Final, long-awaited guidance related to nursing home Requirements of Participation may soon be here. The rules were fundamentally rewritten and implemented in three phases starting in 2016 but still have not been fully realized five years out.
The interpretive guidance would have been out “months ago” if not for a mid-year rise in COVID-19 cases, one official said earlier in October. But federal officials have indicated that they are ramping up non-COVID related enforcement and plan to begin addressing compliance issues if cases continue to decline.
Among new information coming from the Centers for Medicare & Medicaid Services will be guidance on how operators should implement specific Phase 3 rules and how surveyors will monitor them. That could mean providers will finally get critical information on how to meet infection preventionist, ethics, care planning and other requirements.
So what should providers expect between now and then, and what should they be doing to prepare for the publication of guidance?
“While we wait for interpretive guidance on the Phase 3 elements, we would expect the surveyors not to go beyond the regulations written for the Phase 3 requirements,” said Sean Fahey, a skilled nursing and assisted living attorney at Hall Render in Indianapolis. Fahey presented on the industry’s compliance challenges at the American Health Care Association / National Center for Assisted Living convention earlier this month.
“Still, even with little interpretive guidance beyond the regulations, nursing homes need to comply with the regulations and be prepared to show what they are doing to implement the Phase 3 requirements with good faith efforts,” Fahey told McKnight’s Long-Term Care News.
What’s in Phase 3
Providers participating in the Medicare and Medicaid programs must conform to the Rules of Participation. Updated rules rolled out starting with Phase 1 in 2016 and Phase 2 in 2017, with Phase 3 elements given a two-year window for adoption after that.
Rules governing them were initially set to be enforced starting Nov. 28, 2019.
But two week prior to implementation, CMS announced it would not be releasing updated interpretive guidance and training for the Requirements for Participation in time for the launch.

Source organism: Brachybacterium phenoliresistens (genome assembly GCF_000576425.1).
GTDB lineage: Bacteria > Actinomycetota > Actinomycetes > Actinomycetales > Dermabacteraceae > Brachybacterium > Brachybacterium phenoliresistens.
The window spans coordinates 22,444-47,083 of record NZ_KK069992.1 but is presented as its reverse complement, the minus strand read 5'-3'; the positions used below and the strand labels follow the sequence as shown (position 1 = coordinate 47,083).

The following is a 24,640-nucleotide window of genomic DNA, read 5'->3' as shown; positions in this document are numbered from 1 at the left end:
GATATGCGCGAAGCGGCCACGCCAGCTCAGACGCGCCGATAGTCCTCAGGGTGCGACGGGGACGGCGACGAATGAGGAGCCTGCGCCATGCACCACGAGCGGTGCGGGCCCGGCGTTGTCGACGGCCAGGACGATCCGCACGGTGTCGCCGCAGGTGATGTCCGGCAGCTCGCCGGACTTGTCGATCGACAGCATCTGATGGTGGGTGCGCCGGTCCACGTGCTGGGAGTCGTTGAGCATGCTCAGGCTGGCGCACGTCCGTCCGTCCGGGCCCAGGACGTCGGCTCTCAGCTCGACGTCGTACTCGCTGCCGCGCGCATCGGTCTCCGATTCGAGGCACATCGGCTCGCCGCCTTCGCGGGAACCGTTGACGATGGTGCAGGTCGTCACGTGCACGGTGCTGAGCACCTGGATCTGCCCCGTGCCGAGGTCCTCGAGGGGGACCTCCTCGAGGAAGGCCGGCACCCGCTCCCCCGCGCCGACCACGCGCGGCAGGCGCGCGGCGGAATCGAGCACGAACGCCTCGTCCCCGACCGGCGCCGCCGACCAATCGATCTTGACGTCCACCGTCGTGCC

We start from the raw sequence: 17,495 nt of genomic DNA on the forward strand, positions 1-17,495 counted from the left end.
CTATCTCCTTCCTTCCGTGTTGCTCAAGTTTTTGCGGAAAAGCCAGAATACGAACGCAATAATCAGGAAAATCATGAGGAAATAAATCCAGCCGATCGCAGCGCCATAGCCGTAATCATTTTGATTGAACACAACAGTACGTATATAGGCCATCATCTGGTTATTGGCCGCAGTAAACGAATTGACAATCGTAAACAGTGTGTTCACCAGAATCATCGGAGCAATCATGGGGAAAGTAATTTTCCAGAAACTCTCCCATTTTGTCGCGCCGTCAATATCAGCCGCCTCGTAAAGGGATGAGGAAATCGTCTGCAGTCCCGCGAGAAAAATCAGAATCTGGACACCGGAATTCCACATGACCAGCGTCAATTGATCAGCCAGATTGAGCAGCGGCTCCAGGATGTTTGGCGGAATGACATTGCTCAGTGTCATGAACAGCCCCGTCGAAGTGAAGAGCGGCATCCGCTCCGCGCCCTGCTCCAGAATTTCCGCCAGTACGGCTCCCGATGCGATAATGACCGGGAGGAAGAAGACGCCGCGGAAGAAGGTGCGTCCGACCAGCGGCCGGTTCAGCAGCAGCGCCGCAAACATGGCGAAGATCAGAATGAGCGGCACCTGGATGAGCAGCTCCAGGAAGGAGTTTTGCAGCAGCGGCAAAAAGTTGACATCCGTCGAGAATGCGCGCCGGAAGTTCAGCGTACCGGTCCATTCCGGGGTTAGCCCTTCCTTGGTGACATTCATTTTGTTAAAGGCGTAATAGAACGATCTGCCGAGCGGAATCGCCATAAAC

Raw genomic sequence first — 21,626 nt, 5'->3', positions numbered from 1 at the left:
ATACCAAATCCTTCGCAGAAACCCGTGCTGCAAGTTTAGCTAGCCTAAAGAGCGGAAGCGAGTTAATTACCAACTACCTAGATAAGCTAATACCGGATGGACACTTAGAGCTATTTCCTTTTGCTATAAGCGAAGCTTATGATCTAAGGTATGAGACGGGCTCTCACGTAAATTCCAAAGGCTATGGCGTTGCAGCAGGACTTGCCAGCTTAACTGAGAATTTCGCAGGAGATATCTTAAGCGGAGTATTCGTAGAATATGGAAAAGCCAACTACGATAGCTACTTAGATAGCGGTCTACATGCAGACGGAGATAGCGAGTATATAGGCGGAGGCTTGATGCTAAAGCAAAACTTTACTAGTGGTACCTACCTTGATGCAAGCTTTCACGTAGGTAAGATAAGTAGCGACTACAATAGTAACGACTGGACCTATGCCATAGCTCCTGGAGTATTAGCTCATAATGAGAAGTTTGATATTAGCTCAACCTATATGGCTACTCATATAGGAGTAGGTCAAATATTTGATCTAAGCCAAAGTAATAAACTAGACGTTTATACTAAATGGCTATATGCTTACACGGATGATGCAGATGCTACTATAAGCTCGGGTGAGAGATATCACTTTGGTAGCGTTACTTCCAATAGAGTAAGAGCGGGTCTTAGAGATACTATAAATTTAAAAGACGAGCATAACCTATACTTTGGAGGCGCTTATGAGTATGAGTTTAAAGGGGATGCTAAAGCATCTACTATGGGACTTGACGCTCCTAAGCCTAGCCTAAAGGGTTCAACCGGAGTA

Phase 3 covers a wide swath of topics including improving resident care plans to include specialized or rehab services; ensuring certain residents receive trauma-informed care; adding a governing body to be responsible for implementing and reporting on a facility’s Quality Assurance and Performance Improvement (QAPI) program; appointing an infection preventionist; implementing new compliance and ethics standards; implementing bedside call systems; and formalizing training programs.
“While the regulations will be effective, our ability to survey for compliance with these requirements will be limited until the interpretive guidance is released,” the agency said at the time.
That guidance was expected in the second quarter of 2020.
In addition, CMS also proposed in 2019 to delay implementation of elements of the QAPI program and compliance and ethics program requirements for one year after the rule was finalized.
Then COVID-19 arrived.
There has been no further guidance nor a final rule issued in the intervening two years.
Fahey said Phase 3 F-tags with little or official guidance include:
• F659 – Comprehensive Care Plans
• F699 – Trauma-Informed Care
• F882 – Infection Preventionist
• F940, F941, F942, F944, F945, F946, F949 – Training Requirement
• F895 – Compliance and Ethics Program
For the time-being, CMS has been true to its word regarding enforcement. Fahey said online CASPER data for 2020 and 2021 “reflects that citations have not been issued for several Phase 3 elements including trauma informed care, compliance and ethics programs, and certain training requirements.”
Is time up?
But the delay on guidance around those issues may soon be over, according to Evan Shulman, director of the CMS Division of Nursing Homes. He acknowledged that more guidance “would have been out months ago,” if not for the continued pressures of COVID.
“A lot depends on how things go over the next few months,” Shulman said. “We’re trying to be as sensitive as we can to what’s being asked of (providers). … We have done what we can to hold off on some things. But we do have to get it out there. We can’t just delay forever.”
Despite the lack of guidance, Shulman said there are several elements of Phase 3 for which providers “don’t need to wait for us,” including appointing an infection preventionist.
“The regulations are actually pretty darn specific. Everyone of you should have an IP in place, every single one of you,” he said. “And they should all have taken the training (through CDC, AHCA or vendors.) There’s no shortage of training.”
“Look in the Phase 3 requirements and pull out what you can,” regarding existing requirements, he advised.